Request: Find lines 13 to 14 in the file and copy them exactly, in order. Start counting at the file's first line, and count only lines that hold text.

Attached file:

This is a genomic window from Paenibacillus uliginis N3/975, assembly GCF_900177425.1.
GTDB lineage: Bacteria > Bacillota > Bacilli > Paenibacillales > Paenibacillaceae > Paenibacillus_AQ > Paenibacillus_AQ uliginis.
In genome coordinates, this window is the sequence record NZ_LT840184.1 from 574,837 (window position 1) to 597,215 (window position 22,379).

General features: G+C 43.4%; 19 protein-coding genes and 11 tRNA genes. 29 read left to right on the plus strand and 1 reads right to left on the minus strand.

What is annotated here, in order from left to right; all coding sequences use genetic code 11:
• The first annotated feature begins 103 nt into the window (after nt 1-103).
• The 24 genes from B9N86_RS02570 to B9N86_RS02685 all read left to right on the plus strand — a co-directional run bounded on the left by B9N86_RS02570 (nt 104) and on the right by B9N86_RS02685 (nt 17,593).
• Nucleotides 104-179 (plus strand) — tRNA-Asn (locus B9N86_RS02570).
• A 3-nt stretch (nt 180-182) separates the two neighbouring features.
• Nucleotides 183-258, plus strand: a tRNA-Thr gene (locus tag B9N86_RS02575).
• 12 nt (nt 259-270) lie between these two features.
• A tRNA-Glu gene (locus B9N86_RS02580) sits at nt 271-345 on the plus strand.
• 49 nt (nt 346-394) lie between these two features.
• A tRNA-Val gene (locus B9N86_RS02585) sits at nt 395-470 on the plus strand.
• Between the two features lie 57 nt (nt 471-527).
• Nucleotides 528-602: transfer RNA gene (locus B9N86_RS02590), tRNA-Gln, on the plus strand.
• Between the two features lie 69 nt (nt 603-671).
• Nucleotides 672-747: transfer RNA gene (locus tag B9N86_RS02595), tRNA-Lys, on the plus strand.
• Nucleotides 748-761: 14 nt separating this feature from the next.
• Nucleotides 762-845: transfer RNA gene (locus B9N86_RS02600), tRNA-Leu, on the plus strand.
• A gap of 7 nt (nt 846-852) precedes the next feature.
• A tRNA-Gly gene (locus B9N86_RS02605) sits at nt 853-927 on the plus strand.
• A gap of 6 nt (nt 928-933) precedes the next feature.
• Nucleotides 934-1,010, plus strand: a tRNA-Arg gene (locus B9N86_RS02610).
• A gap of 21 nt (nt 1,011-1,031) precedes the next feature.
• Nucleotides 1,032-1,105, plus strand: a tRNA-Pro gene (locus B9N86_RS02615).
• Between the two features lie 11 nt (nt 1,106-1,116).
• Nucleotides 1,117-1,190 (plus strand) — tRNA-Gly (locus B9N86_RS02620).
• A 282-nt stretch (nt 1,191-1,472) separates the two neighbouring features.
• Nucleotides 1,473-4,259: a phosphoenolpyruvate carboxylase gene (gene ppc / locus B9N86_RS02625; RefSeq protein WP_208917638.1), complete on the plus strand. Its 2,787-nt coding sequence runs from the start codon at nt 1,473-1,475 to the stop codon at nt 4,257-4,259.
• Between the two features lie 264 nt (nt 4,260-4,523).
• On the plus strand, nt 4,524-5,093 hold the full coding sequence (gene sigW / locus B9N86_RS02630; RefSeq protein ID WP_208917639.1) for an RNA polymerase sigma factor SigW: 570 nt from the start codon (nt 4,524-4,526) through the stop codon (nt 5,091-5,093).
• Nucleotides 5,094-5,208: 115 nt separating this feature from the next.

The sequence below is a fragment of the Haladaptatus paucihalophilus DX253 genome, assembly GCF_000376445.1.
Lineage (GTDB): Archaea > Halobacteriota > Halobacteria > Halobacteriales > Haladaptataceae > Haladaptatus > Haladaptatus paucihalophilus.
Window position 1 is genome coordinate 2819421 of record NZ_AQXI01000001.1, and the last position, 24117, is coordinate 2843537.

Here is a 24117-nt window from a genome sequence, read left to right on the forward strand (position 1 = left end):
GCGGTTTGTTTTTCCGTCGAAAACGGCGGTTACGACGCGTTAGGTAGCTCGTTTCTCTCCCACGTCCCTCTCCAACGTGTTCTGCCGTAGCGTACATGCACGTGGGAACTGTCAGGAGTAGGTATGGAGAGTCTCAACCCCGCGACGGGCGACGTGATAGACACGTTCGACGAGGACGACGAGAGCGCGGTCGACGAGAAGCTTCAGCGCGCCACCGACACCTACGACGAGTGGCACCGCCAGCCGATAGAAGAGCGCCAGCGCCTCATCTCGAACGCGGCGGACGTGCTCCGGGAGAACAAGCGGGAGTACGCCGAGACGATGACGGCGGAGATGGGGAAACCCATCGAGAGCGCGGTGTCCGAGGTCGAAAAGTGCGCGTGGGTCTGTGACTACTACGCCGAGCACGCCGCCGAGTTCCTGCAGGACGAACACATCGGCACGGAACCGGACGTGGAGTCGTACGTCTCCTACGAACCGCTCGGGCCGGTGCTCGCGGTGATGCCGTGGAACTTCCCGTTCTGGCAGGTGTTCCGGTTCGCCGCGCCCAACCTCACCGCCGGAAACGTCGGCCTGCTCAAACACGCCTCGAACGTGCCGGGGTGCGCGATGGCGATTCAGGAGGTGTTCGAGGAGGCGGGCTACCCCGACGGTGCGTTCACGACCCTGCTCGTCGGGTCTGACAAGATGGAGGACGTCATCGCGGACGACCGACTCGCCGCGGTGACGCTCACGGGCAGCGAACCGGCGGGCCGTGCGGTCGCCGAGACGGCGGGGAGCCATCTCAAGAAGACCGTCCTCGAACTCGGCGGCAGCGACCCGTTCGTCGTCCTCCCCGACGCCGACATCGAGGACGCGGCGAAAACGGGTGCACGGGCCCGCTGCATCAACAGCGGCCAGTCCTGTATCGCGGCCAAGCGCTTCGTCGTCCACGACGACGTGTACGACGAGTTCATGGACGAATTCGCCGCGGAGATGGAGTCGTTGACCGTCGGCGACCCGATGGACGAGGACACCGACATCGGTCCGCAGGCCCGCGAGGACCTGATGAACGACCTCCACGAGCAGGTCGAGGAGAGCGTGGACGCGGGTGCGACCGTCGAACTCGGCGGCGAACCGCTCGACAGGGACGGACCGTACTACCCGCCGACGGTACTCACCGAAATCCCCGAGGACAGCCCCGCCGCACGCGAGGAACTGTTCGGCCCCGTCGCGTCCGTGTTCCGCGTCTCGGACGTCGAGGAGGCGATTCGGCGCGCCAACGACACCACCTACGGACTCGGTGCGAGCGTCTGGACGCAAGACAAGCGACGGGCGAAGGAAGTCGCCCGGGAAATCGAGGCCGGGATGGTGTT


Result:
• 49 nt (nt 346-394) lie between these two features.
• A tRNA-Val gene (locus B9N86_RS02585) sits at nt 395-470 on the plus strand.